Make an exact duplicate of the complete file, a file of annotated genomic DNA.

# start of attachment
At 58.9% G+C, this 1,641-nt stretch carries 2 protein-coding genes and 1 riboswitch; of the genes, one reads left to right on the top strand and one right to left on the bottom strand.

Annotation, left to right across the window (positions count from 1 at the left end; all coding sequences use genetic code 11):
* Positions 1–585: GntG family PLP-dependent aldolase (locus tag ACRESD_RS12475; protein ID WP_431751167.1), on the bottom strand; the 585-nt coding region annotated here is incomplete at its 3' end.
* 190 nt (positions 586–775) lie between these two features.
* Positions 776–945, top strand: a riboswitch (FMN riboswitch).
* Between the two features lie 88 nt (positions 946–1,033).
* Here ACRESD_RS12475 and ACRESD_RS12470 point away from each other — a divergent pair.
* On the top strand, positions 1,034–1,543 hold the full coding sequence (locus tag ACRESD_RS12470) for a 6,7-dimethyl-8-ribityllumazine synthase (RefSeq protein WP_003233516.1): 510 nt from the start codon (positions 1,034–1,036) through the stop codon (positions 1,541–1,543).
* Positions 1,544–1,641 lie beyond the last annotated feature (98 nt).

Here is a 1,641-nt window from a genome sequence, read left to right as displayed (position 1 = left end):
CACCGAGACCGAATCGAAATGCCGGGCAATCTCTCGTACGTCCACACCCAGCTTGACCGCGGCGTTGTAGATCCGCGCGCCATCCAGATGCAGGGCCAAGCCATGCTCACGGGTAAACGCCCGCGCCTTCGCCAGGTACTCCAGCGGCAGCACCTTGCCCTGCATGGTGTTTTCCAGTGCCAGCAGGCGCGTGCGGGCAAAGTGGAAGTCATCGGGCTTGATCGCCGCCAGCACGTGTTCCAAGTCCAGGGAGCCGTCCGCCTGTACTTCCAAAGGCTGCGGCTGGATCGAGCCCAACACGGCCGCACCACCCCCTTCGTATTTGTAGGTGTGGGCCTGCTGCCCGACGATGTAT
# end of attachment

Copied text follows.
At 58.9% G+C, this 1,641-nt stretch carries 2 protein-coding genes and 1 riboswitch; of the genes, one reads left to right on the top strand and one right to left on the bottom strand.

Annotation, left to right across the window (positions count from 1 at the left end; all coding sequences use genetic code 11):
* Positions 1–585: GntG family PLP-dependent aldolase (locus tag ACRESD_RS12475; protein ID WP_431751167.1), on the bottom strand; the 585-nt coding region annotated here is incomplete at its 3' end.
* 190 nt (positions 586–775) lie between these two features.
* Positions 776–945, top strand: a riboswitch (FMN riboswitch).
* Between the two features lie 88 nt (positions 946–1,033).
* Here ACRESD_RS12475 and ACRESD_RS12470 point away from each other — a divergent pair.
* On the top strand, positions 1,034–1,543 hold the full coding sequence (locus tag ACRESD_RS12470) for a 6,7-dimethyl-8-ribityllumazine synthase (RefSeq protein WP_003233516.1): 510 nt from the start codon (positions 1,034–1,036) through the stop codon (positions 1,541–1,543).
* Positions 1,544–1,641 lie beyond the last annotated feature (98 nt).

Here is a 1,641-nt window from a genome sequence, read left to right as displayed (position 1 = left end):
CACCGAGACCGAATCGAAATGCCGGGCAATCTCTCGTACGTCCACACCCAGCTTGACCGCGGCGTTGTAGATCCGCGCGCCATCCAGATGCAGGGCCAAGCCATGCTCACGGGTAAACGCCCGCGCCTTCGCCAGGTACTCCAGCGGCAGCACCTTGCCCTGCATGGTGTTTTCCAGTGCCAGCAGGCGCGTGCGGGCAAAGTGGAAGTCATCGGGCTTGATCGCCGCCAGCACGTGTTCCAAGTCCAGGGAGCCGTCCGCCTGTACTTCCAAAGGCTGCGGCTGGATCGAGCCCAACACGGCCGCACCACCCCCTTCGTATTTGTAGGTGTGGGCCTGCTGCCCGACGATGTAT